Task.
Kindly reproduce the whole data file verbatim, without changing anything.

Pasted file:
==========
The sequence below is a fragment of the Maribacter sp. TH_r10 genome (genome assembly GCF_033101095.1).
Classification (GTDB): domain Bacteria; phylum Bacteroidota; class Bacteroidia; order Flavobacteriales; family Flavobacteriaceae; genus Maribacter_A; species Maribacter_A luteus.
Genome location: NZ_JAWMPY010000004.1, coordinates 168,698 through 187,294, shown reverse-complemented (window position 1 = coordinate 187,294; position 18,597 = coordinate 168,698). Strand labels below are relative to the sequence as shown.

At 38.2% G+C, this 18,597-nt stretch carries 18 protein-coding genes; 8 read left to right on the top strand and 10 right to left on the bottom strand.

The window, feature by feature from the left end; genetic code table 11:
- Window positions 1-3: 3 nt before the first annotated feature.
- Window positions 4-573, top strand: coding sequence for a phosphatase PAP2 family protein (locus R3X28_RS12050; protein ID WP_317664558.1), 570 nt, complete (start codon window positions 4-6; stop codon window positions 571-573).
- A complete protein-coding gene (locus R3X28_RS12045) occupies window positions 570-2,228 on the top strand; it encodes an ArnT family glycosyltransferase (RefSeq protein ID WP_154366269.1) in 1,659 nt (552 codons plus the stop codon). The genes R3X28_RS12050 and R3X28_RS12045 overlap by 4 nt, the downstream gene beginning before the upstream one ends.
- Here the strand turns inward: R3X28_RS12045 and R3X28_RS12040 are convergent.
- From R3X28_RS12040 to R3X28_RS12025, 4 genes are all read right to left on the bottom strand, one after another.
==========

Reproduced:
The sequence below is a fragment of the Maribacter sp. TH_r10 genome (genome assembly GCF_033101095.1).
Classification (GTDB): domain Bacteria; phylum Bacteroidota; class Bacteroidia; order Flavobacteriales; family Flavobacteriaceae; genus Maribacter_A; species Maribacter_A luteus.
Genome location: NZ_JAWMPY010000004.1, coordinates 168,698 through 187,294, shown reverse-complemented (window position 1 = coordinate 187,294; position 18,597 = coordinate 168,698). Strand labels below are relative to the sequence as shown.

At 38.2% G+C, this 18,597-nt stretch carries 18 protein-coding genes; 8 read left to right on the top strand and 10 right to left on the bottom strand.

The window, feature by feature from the left end; genetic code table 11:
- Window positions 1-3: 3 nt before the first annotated feature.
- Window positions 4-573, top strand: coding sequence for a phosphatase PAP2 family protein (locus R3X28_RS12050; protein ID WP_317664558.1), 570 nt, complete (start codon window positions 4-6; stop codon window positions 571-573).
- A complete protein-coding gene (locus R3X28_RS12045) occupies window positions 570-2,228 on the top strand; it encodes an ArnT family glycosyltransferase (RefSeq protein ID WP_154366269.1) in 1,659 nt (552 codons plus the stop codon). The genes R3X28_RS12050 and R3X28_RS12045 overlap by 4 nt, the downstream gene beginning before the upstream one ends.
- Here the strand turns inward: R3X28_RS12045 and R3X28_RS12040 are convergent.
- From R3X28_RS12040 to R3X28_RS12025, 4 genes are all read right to left on the bottom strand, one after another.